If you find it useful when someone suggests a specific food to pair with a specific wine, you aren’t alone. I appreciate the advice and often make my own suggestions. Fresh crab with Chablis, oysters with Muscadet and Champagne with lox are specific pairings I enjoy. The problem with suggested pairings, however, is that sometimes they are seen as etched in stone, which inhibits exploration.
There are a couple of myths I would like to tackle. The first is the oft-repeated wisdom that red wine can’t be served with fish unless it’s pinot noir with salmon. I beg to differ.
There are certainly parts of the world where fish is plentiful and white wine isn’t, Bordeaux, France, being the best example. So what’s a serious foodie to do in such a situation? One chef I know, while preparing a multi-course dinner for a crowd of Bordeaux collectors, cooked up a Mediterranean sea bass surrounded with earthy root vegetables and mushrooms.
The crowd ate it up, literally. There was nary a complaint. The takeaway from that experience was that pairing often has more to do with the preparation, seasoning and sauce than the protein on the plate.
The other oft-repeated myth I would like to explode is the imperative of serving merlot with lamb. Yes, merlot with lamb is a beautiful combination. But so is syrah with lamb, cabernet sauvignon with lamb or a savory Barolo with lamb.
It’s all good. The object should be to tackle the strong flavor of lamb with a bold, savory red that has power and depth. The takeaway is simple: The rules of wine and food pairing were made to be broken — or, at the very least, tweaked to your own liking.
Wines are rated on a 100-point scale. Wines are chosen for review because they represent outstanding quality or value, and the scores are simply a measure of this reviewer’s enthusiasm for the recommended wine.
• Merry Edwards 2013 Chardonnay, Olivet Lane, Russian River Valley ($60) — It turns out the Queen of Pinot Noir has an equally deft touch with chardonnay. Merry’s 2013 vintage from her favorite vineyard (my presumption) is at once exotic and the epitome of nuanced complexity. Take a sip now and you might pick up floral and spice notes. A second later you’ll pick up tropical fruit and citrus, and even lemon creme, with a slightly oily presence on the palate and remarkable length in the mouth. This wine is a truly extraordinary California chardonnay that is packed with flavor and exquisitely balanced. Rating: 96.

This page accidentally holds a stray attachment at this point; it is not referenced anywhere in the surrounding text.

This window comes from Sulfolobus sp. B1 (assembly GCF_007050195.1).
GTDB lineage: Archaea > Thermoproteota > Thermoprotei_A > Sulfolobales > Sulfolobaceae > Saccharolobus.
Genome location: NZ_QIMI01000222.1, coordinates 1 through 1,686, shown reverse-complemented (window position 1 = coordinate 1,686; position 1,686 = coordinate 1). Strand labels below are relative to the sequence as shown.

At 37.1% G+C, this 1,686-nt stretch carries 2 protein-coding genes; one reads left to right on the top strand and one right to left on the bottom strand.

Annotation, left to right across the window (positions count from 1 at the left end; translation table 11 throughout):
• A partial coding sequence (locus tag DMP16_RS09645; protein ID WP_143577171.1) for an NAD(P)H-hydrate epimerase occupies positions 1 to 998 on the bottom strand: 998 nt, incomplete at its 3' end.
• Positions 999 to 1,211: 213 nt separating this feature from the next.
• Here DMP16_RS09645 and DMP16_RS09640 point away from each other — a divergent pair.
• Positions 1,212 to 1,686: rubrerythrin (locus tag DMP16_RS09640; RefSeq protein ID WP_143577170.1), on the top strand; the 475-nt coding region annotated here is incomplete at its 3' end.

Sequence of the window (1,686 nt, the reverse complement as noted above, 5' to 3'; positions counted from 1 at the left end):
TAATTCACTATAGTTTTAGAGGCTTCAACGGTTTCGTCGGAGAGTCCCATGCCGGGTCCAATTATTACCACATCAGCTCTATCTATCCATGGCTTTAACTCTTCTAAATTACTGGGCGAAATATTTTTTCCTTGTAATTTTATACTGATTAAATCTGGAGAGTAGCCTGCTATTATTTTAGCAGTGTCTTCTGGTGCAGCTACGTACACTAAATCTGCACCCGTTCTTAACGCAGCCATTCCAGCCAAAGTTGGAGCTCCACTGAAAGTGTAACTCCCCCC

• Donnafugata 2011 Mille e una Notte, Sicilia Rosso IGP, Italy ($80) — Donnafugata has long been one the greatest examples of the wine renaissance that transformed Sicilian wine more than two decades ago. Its flagship wine is Mille e una Notte, an eclectic blend that marries Sicily’s most celebrated red grape, nero d’avola, with several international grape varieties, notably petit verdot and syrah. The 2011 is a stunning wine that is massively structured and shows nuances of red and black fruits with an overlay of wood spice. Rating: 95.
• Franciscan 2014 Cabernet Sauvignon, Napa Valley ($29) — Winemaker Janet Myers is renowned for her bold cabernet sauvignons, and the 2014 from Franciscan is no exception, delivering richness and weight, mouthwatering black fruits, a touch of wood spice and tannins that will recede in another three to five years. This is a superb candidate for the cellar and a steal of a Napa Valley cab for this price. Rating: 90.
Follow Robert Whitley on Twitter at @wineguru.
Robert Mondavi Winery 2014 Cabernet Sauvignon, Napa Valley ($29) — The late Robert Mondavi’s name is synonymous with Napa Valley cabernet sauvignon, so it’s only fitting that his namesake winery continues in that tradition with a new vintage of cabernet that lives up to the promise of the Mondavi name on the label. The 2014 is an elegant cab that shows layered black fruits on the palate, notes of sweet wood spice and tobacco, and soft, supple tannins that make the wine enjoyable and satisfying from the moment of release. Rating: 90.
Robert Mondavi Winery 2013 Merlot, Napa Valley ($23) — Napa Valley merlot is the deep, dark secret of the Napa Valley, where cabernet sauvignon is king. But you will generally pay a dear price for a top-shelf Napa Valley cab, and not so much for a good Napa Valley merlot. This 2013 vintage from Mondavi is a steal at the price. Exhibiting density and layered complexity, it shows a savory leather note, hints of blueberry and plum, and a touch of wood spice. It’s worth every penny! Rating: 90.
Migration 2014 Pinot Noir, Russian River Valley ($38) — This vintage of the base pinot noir from Migration shows an earthy forest floor bouquet with dark cherry fruit on the palate and firm tannins, suggesting it could evolve nicely over the next few years. Rating: 89.
Decoy 2014 Merlot, Sonoma County ($25) — Decoy’s 2014 vintage of Sonoma County merlot delivers bright red-fruit aromas with notes of wood spice in the background. The wine is supple and soft, so it’s easy to drink now while you wait for your bigger reds to come around. Rating: 88.
Follow Robert Whitley on Twitter at @wineguru. To find out more about Whitley and read features by other Creators Syndicate writers and cartoonists, visit the Creators Syndicate website at www.creators.com.